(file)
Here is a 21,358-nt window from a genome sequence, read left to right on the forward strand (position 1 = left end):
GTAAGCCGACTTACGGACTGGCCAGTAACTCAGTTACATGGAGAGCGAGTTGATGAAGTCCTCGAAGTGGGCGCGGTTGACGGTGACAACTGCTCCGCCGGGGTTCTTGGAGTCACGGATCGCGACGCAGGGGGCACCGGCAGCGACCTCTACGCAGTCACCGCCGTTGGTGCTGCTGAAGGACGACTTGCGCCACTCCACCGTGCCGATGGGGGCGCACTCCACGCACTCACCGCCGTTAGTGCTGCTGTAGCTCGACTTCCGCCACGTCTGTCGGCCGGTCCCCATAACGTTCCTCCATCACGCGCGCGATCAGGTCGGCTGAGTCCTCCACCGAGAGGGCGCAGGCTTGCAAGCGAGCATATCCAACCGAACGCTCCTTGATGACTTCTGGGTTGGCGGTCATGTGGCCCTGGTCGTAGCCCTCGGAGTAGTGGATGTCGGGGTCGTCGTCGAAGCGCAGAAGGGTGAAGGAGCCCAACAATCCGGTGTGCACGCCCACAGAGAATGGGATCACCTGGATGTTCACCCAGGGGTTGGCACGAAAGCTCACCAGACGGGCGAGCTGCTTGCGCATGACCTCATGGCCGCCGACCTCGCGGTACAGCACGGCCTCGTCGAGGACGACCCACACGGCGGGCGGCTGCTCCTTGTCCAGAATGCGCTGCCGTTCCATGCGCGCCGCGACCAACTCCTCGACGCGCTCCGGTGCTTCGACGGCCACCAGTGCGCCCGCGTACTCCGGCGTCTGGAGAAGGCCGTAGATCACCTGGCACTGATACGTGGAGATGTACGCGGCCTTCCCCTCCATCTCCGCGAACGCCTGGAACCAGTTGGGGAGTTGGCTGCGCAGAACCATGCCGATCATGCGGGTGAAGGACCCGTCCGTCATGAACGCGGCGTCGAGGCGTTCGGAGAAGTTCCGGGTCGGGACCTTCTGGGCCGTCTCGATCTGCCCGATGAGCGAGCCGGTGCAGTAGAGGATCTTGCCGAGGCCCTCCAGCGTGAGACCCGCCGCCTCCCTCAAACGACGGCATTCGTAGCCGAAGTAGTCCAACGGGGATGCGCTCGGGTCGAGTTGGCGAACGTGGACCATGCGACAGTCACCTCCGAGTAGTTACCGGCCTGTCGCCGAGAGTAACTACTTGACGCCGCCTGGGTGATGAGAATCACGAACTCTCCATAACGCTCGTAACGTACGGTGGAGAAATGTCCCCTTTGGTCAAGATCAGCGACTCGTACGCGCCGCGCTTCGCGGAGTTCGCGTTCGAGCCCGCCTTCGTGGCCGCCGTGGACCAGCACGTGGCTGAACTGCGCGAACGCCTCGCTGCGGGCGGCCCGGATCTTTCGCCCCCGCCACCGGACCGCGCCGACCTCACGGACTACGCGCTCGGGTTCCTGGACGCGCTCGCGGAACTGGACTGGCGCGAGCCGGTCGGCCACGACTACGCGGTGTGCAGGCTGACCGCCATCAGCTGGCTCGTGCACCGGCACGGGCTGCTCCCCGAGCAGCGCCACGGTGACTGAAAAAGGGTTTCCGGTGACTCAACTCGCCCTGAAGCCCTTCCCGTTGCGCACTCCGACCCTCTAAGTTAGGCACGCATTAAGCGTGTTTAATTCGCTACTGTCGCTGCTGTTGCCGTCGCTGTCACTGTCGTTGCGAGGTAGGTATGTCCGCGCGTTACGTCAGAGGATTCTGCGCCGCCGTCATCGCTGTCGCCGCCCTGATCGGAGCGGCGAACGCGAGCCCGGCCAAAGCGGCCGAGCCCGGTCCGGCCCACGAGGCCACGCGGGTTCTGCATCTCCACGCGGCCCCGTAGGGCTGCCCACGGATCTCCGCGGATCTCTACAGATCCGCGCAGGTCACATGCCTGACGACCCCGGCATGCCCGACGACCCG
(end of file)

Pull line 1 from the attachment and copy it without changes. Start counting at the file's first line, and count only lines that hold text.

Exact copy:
Here is a 21,358-nt window from a genome sequence, read left to right on the forward strand (position 1 = left end):